MARKET TRENDS: Fork in the Road?
Published On: November 17, 2017 Posted by: Jeremy Peterson
As the year wraps up, it is apparent that 2017 has been a banner year for real estate values. Prices have surged 15.5% in Weber County. Sales times reached record lows over the summer. And buyers continue to outnumber sellers and create bidding wars at every turn.
Yet, it feels like there is a change coming in the market. Interpreting the signals is proving to be a little harder than in the past. I will explain why. But first, here are the charts.
First, here is our inflation adjusted house price chart for Weber County. To get this chart we took the median $/sqft of homes sold, multiplied that by 2000 SQFT to get a price for a home of that size, then adjusted it based on the BLS CPI deflator. It’s wonky math but it provides us with some good insight.
What we see here is that house prices have exceeded their 2007 peak by large margins on a REAL BASIS. Given the excesses of the 2007 market, it would seem that red alarms should be going off about how extreme these values are presently. The major difference this time though is that prices are based on supply/demand principles, good underwriting on loans, and everyone getting a loan has a job. The foundation on loans is solid and there is a persistent undersupply of housing.
Another chart worth looking at relates to mortgage payments. Since homebuyers purchase homes based on what they can afford on a monthly basis, knowing what direction payments are headed is important. Understanding the inflation adjusted payment also helps us put things into perspective over time.
Do get this chart, we took our 2000 SQFT median home value, translated that amount into a 30-year mortgage balance and then calculated the payment on that mortgage using prevailing interest rates. We then deflated that number using our BLS CPI figure. What we see here doesn’t look like much but it provides us with some interesting findings.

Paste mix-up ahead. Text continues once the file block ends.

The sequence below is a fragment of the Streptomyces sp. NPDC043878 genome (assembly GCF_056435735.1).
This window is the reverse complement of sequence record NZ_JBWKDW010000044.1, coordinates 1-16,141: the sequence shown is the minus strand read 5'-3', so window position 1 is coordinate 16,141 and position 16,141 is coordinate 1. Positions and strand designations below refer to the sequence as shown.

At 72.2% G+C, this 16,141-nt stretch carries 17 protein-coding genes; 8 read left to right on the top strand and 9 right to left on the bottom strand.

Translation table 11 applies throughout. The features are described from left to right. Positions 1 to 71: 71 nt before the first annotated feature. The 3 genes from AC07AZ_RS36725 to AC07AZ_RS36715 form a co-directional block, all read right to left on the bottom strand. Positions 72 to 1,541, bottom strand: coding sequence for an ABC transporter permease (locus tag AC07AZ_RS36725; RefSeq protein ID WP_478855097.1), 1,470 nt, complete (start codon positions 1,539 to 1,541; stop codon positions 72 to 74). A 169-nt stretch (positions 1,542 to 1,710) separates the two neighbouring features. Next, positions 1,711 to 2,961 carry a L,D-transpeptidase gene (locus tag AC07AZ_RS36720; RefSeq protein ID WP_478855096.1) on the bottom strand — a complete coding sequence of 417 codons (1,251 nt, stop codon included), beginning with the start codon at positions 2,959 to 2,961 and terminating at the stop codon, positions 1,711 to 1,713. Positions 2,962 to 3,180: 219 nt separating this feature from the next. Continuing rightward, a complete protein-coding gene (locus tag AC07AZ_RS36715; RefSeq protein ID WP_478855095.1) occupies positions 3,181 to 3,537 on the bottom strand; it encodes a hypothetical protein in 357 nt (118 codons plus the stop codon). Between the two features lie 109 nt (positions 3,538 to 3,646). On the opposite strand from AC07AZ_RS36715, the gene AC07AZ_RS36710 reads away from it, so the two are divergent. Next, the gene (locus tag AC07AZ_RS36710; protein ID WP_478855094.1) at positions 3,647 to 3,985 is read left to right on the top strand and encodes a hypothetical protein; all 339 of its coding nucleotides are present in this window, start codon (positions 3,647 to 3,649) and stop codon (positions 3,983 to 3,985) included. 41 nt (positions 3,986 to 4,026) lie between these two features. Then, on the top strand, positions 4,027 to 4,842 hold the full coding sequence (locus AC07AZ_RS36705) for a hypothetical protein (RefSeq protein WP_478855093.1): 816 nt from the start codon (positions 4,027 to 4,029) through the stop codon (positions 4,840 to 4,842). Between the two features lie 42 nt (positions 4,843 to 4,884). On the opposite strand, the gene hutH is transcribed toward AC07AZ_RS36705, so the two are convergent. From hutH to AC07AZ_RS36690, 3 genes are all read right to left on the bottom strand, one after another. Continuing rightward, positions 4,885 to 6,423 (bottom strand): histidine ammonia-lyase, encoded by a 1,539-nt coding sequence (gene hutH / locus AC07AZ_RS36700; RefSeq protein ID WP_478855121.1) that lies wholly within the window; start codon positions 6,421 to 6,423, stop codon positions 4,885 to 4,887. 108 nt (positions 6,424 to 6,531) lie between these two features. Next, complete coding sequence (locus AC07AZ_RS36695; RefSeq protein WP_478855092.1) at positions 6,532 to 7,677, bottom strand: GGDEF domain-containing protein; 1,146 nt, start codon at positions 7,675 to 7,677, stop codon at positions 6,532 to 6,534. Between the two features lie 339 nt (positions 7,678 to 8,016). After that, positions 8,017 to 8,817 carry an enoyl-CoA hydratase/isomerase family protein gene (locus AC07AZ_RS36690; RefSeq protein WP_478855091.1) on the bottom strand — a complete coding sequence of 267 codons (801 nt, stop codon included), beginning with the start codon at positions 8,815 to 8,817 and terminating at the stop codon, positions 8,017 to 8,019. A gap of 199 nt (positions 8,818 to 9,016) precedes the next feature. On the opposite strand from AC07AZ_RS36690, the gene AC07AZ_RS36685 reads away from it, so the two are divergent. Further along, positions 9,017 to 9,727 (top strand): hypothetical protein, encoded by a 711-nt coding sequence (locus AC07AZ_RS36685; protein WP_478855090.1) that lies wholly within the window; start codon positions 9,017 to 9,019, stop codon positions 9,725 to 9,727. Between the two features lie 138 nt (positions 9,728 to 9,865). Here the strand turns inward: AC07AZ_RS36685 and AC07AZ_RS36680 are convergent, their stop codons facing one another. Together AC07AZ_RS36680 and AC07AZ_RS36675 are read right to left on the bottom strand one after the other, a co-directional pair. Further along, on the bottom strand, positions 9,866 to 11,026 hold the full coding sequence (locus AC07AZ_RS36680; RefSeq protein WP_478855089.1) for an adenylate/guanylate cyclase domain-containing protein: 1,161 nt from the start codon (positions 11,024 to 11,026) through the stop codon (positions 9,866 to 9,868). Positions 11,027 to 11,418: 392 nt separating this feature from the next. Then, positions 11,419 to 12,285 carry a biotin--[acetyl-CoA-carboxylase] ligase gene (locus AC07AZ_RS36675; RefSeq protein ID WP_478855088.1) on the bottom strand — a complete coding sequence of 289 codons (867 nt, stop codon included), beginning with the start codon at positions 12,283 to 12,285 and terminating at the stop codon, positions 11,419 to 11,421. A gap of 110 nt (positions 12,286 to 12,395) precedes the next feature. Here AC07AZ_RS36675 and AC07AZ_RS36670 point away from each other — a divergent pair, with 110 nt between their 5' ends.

First, notice the peaks in 1999 and 2007. Those peaks coincided with the top of the housing market in the two previous cycles. Yet since 2013, payments have limped along and seem to be eeking upward ever so slowly. With things feeling like a market top on house prices, what is going on here? Are we at a top?
Let’s queue our mortgage rate chart to see what is going on:
In the two previous market tops of 1999 and 2007, the peaks coincided with a relative spike in interest rates. That explains our peaks in the previous chart. Yet, today, interest rates are at historic lows and have been there for some time. This explains why our mortgage payments chart has failed to catch up to the peaks of previous cycles. In fact, in order to catch up to our 2007 payment peak, house prices today would need to increase another 23% at current interest rates!
Also consider that the monthly payments being made during the 2006-2008 time frame were not really 30-year amortized mortgages. Payments were less than this due to interest-only and other exotic loan terms available at the time. But, the chart still shows us how price and interest rates affect payments under similar terms.
The time between the two previous tops was 8.5 years. It has been over 10 years since the last top.
So, is Utah’s raging sellers market finally ready to take a pause? The fundamentals say no, yet history says yes. Time will tell.